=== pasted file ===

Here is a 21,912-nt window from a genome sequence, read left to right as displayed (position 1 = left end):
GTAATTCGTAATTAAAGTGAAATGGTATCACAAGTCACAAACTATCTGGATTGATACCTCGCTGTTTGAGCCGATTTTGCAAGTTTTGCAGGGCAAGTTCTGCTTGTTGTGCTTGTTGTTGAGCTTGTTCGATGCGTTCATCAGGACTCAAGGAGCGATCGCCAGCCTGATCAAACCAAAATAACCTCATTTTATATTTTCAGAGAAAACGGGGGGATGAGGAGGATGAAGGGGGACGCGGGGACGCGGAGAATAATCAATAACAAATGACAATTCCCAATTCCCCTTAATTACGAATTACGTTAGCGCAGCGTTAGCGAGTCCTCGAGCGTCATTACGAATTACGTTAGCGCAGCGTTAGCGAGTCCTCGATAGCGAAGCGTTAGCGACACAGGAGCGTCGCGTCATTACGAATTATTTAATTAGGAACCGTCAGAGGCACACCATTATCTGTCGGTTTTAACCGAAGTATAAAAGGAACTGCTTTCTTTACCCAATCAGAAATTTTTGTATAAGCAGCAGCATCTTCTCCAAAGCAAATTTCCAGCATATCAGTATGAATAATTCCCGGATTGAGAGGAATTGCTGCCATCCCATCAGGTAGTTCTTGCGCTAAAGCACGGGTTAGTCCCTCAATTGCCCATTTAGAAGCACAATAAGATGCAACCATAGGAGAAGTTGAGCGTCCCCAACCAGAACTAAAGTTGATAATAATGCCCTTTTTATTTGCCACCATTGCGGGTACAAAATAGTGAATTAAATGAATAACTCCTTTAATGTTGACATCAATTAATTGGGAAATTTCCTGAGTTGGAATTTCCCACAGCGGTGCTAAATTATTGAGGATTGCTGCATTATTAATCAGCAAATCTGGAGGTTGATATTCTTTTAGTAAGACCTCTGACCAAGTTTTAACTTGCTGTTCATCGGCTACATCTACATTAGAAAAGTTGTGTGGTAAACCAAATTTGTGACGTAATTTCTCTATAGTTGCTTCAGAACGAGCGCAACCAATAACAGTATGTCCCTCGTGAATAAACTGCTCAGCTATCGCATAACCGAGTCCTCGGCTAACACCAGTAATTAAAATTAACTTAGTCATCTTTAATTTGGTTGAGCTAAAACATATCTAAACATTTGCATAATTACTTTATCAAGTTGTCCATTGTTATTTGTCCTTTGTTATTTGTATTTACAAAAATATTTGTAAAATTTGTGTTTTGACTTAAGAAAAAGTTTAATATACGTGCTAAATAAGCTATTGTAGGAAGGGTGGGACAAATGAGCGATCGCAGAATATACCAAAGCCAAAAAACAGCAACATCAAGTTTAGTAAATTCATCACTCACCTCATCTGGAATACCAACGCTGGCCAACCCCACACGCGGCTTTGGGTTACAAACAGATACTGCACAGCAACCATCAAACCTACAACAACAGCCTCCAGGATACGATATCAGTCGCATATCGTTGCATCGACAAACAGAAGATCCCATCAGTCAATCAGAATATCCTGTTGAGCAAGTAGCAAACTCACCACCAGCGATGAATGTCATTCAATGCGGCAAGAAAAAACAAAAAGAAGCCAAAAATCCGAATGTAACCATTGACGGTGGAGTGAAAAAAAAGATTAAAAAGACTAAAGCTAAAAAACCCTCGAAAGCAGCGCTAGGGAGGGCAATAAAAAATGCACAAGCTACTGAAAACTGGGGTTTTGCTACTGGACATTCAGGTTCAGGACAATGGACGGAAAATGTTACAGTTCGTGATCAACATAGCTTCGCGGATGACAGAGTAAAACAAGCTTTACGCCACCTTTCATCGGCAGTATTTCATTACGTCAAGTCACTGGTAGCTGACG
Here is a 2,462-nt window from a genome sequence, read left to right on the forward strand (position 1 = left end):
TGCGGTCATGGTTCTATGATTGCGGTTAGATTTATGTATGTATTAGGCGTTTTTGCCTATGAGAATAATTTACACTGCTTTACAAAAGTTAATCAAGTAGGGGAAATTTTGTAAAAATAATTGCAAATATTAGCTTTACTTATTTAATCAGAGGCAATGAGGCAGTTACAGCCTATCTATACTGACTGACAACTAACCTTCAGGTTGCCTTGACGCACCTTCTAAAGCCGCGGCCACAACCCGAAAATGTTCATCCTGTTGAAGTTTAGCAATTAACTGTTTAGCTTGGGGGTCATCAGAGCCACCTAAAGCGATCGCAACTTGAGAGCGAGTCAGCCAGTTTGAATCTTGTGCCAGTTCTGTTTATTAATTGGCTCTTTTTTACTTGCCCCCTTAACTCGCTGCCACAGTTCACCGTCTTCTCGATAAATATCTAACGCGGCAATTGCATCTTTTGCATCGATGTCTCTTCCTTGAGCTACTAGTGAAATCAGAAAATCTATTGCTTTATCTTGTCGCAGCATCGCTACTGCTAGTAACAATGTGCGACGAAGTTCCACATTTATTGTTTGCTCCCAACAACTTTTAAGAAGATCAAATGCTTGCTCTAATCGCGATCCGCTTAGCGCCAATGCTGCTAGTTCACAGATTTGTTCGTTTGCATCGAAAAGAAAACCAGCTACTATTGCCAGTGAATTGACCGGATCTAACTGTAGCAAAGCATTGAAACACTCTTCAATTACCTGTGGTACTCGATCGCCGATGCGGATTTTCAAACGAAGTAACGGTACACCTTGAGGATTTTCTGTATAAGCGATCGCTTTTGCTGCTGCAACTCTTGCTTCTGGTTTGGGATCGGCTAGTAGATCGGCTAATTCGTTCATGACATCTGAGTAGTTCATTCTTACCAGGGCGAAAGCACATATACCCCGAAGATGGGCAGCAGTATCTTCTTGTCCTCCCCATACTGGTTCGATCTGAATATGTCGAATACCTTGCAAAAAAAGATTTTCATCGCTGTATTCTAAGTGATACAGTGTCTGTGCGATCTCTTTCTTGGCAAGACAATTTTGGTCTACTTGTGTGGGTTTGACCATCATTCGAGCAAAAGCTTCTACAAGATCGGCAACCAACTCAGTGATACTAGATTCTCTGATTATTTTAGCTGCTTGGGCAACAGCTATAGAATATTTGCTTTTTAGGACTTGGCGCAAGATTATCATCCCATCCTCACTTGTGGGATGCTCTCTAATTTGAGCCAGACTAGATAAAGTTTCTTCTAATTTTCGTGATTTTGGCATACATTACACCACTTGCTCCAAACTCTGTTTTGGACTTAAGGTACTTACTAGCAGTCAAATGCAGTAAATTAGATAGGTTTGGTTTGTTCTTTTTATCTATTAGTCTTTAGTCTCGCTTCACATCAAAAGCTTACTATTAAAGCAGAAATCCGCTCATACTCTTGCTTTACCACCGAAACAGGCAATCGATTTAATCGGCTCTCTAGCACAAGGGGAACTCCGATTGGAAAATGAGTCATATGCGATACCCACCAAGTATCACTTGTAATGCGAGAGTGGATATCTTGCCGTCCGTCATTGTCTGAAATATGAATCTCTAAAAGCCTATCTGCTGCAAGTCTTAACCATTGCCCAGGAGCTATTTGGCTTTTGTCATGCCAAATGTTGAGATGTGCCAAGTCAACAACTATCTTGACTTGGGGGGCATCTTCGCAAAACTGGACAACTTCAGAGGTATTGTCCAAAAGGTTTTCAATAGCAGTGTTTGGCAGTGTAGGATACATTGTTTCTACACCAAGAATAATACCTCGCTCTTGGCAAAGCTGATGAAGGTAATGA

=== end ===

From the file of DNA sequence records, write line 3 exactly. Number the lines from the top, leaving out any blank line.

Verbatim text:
Here is a 2,462-nt window from a genome sequence, read left to right on the forward strand (position 1 = left end):